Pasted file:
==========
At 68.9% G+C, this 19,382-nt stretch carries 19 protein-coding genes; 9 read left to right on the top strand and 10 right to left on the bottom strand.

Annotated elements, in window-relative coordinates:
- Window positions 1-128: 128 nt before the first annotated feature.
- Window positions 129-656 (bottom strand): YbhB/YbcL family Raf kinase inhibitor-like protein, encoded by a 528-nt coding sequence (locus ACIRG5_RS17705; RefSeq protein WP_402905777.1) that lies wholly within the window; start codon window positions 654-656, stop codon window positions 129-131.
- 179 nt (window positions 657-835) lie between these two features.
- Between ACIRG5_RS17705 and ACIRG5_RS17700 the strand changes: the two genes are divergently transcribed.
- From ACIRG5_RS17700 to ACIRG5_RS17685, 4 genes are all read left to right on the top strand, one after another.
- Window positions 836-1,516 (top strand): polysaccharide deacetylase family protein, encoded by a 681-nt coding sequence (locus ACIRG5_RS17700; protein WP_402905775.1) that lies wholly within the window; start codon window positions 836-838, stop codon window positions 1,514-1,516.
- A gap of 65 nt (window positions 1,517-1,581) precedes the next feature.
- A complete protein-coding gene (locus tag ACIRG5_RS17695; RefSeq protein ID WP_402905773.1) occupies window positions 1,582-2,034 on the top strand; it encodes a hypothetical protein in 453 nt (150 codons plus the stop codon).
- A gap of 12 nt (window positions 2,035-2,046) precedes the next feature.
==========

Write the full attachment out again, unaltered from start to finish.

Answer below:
At 68.9% G+C, this 19,382-nt stretch carries 19 protein-coding genes; 9 read left to right on the top strand and 10 right to left on the bottom strand.

Annotated elements, in window-relative coordinates:
- Window positions 1-128: 128 nt before the first annotated feature.
- Window positions 129-656 (bottom strand): YbhB/YbcL family Raf kinase inhibitor-like protein, encoded by a 528-nt coding sequence (locus ACIRG5_RS17705; RefSeq protein WP_402905777.1) that lies wholly within the window; start codon window positions 654-656, stop codon window positions 129-131.
- 179 nt (window positions 657-835) lie between these two features.
- Between ACIRG5_RS17705 and ACIRG5_RS17700 the strand changes: the two genes are divergently transcribed.
- From ACIRG5_RS17700 to ACIRG5_RS17685, 4 genes are all read left to right on the top strand, one after another.
- Window positions 836-1,516 (top strand): polysaccharide deacetylase family protein, encoded by a 681-nt coding sequence (locus ACIRG5_RS17700; protein WP_402905775.1) that lies wholly within the window; start codon window positions 836-838, stop codon window positions 1,514-1,516.
- A gap of 65 nt (window positions 1,517-1,581) precedes the next feature.
- A complete protein-coding gene (locus tag ACIRG5_RS17695; RefSeq protein ID WP_402905773.1) occupies window positions 1,582-2,034 on the top strand; it encodes a hypothetical protein in 453 nt (150 codons plus the stop codon).
- A gap of 12 nt (window positions 2,035-2,046) precedes the next feature.